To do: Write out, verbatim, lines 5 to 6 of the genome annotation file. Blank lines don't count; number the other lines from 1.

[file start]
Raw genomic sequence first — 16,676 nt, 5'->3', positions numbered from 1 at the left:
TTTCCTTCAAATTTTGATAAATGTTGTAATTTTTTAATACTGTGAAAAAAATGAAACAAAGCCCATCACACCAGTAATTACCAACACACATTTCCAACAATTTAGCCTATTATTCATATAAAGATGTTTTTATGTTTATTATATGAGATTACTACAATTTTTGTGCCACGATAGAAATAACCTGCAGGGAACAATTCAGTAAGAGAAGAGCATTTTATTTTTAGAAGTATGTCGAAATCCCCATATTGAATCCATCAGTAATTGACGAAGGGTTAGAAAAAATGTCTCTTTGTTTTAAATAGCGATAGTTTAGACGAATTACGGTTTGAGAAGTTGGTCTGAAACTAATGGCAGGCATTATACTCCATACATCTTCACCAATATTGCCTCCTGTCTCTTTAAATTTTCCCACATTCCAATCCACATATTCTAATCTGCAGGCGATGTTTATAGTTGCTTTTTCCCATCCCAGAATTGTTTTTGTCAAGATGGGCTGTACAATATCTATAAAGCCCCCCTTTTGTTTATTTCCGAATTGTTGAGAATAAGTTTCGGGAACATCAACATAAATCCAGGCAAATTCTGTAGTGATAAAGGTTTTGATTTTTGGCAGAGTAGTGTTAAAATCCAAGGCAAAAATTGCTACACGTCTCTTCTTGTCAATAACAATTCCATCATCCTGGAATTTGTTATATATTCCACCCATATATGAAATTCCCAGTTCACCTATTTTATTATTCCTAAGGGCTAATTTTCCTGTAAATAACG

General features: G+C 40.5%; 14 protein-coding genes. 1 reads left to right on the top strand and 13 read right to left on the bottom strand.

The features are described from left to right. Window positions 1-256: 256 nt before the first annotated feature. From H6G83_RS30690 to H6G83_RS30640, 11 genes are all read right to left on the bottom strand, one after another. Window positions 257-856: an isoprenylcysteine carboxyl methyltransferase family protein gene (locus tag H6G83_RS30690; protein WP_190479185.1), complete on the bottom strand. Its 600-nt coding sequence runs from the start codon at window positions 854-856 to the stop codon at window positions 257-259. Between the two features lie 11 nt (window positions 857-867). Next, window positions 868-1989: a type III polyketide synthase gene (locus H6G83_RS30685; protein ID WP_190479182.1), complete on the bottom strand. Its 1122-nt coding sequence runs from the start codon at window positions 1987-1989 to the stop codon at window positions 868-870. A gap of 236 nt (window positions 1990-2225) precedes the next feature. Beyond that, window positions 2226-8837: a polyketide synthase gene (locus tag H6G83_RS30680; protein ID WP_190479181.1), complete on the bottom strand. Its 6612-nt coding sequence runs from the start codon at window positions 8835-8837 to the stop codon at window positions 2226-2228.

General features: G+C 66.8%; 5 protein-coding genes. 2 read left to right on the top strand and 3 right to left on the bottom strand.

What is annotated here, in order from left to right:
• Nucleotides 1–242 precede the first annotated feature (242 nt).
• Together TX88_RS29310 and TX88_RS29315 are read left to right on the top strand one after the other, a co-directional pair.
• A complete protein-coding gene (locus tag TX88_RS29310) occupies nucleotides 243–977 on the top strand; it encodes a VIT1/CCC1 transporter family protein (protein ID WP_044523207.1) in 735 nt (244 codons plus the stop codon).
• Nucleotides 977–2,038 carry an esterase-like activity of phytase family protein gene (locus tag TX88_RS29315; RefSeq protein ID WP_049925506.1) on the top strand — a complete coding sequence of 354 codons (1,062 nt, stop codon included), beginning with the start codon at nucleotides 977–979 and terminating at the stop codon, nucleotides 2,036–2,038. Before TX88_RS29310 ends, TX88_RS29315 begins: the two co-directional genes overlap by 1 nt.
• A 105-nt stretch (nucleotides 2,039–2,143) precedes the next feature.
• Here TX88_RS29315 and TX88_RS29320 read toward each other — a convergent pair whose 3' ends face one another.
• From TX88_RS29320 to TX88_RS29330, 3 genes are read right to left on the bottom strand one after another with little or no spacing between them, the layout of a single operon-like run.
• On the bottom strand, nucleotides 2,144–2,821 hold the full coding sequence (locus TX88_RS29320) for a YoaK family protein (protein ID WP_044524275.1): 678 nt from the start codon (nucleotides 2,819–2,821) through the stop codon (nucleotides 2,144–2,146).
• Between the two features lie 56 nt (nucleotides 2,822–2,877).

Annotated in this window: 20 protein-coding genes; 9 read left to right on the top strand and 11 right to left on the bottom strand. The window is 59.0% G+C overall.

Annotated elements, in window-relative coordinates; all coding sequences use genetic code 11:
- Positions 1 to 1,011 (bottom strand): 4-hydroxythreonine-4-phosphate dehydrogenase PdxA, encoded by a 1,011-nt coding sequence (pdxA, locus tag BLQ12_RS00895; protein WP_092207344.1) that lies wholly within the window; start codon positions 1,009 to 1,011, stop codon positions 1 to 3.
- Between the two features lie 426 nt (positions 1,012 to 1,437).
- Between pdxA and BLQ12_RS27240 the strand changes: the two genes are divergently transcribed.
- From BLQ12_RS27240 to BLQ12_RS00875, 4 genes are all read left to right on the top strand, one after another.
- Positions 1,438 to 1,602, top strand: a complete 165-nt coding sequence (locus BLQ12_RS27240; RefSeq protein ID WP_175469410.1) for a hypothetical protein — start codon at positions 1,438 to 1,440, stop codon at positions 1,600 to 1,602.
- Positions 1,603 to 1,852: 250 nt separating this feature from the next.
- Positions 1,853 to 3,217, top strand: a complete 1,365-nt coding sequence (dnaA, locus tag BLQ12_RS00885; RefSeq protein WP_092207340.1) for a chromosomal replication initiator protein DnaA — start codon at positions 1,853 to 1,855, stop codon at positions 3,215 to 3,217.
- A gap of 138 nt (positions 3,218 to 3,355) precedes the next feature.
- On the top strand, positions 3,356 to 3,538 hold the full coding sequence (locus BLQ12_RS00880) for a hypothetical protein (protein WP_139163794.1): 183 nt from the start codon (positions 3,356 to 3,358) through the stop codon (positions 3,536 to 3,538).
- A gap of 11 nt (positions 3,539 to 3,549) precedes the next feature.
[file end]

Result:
General features: G+C 66.8%; 5 protein-coding genes. 2 read left to right on the top strand and 3 right to left on the bottom strand.

What is annotated here, in order from left to right: